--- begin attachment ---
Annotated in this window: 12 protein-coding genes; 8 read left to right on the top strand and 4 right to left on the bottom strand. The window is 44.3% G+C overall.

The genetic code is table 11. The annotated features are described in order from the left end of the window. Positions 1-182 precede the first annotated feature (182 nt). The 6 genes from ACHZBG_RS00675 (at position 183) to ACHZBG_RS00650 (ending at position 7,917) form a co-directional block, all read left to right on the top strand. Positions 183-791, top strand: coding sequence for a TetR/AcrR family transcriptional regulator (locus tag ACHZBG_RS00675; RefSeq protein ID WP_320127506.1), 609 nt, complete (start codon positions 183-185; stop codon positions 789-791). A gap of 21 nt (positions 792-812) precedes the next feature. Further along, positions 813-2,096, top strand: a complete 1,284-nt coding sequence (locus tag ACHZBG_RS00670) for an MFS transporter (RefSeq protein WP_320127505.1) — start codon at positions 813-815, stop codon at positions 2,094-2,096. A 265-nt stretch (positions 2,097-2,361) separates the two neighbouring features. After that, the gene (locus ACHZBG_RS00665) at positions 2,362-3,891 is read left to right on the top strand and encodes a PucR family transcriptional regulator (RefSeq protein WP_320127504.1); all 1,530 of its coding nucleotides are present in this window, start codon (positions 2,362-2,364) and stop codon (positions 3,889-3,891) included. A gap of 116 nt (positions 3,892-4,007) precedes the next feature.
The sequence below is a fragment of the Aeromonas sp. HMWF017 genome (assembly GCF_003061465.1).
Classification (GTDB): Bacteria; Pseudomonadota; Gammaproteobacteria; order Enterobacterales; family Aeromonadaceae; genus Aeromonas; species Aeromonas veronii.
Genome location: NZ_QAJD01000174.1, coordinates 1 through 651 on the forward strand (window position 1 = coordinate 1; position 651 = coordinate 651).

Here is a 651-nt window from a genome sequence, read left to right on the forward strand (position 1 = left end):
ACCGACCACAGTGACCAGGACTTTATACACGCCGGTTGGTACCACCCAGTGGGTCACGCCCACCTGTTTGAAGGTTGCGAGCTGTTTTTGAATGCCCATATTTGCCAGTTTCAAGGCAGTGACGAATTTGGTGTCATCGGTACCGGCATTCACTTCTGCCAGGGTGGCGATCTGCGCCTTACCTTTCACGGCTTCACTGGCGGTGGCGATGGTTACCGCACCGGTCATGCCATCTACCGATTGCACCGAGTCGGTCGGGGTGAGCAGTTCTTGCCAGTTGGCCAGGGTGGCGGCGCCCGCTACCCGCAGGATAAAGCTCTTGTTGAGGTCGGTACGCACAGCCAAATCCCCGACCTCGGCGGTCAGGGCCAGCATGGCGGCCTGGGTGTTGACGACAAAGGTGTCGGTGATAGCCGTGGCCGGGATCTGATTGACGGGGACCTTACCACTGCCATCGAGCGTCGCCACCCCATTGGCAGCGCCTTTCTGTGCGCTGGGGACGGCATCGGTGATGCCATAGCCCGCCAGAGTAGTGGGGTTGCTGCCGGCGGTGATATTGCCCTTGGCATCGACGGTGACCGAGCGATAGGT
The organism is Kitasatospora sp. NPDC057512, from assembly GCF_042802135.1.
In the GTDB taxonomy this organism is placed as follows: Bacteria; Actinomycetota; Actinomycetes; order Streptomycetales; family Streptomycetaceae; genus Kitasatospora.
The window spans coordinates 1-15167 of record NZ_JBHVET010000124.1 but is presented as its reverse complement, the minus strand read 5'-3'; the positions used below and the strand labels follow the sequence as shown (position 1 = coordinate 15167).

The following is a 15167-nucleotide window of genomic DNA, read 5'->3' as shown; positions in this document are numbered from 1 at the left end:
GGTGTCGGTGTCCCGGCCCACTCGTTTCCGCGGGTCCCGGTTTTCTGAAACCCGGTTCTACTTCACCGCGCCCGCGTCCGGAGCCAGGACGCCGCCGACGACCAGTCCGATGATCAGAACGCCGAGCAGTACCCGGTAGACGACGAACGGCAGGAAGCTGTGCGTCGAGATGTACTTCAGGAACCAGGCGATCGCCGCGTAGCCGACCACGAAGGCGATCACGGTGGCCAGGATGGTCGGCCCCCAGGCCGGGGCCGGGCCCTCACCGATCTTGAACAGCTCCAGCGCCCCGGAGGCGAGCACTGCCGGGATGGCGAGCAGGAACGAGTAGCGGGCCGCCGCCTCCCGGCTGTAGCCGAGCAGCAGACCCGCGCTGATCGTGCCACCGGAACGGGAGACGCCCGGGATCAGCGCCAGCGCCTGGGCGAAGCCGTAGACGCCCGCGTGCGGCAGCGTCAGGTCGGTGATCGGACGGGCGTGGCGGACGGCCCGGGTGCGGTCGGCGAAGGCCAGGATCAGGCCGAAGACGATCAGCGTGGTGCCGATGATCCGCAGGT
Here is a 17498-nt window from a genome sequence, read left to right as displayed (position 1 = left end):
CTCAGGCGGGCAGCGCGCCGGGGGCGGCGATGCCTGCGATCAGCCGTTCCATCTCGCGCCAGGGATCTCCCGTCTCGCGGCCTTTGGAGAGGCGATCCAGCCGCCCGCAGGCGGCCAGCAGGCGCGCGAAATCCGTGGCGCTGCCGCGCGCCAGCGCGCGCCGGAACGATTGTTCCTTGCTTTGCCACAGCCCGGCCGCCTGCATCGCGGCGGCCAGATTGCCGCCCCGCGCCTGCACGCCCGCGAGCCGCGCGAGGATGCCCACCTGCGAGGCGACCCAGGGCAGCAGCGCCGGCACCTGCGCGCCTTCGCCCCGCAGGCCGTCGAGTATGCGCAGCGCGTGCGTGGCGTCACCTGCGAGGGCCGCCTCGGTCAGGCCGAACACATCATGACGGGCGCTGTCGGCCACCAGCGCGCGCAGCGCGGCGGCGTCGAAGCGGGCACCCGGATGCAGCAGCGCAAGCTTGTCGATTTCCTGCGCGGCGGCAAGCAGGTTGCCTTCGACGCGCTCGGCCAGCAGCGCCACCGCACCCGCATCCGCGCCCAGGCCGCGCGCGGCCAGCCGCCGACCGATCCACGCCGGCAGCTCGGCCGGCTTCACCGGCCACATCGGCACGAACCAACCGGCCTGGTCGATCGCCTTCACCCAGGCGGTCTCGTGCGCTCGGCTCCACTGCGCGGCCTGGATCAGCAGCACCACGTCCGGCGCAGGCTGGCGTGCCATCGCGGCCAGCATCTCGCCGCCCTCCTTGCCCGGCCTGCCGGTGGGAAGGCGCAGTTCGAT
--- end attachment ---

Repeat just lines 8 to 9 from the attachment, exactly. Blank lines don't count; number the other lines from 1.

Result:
The organism is Kitasatospora sp. NPDC057512, from assembly GCF_042802135.1.
In the GTDB taxonomy this organism is placed as follows: Bacteria; Actinomycetota; Actinomycetes; order Streptomycetales; family Streptomycetaceae; genus Kitasatospora.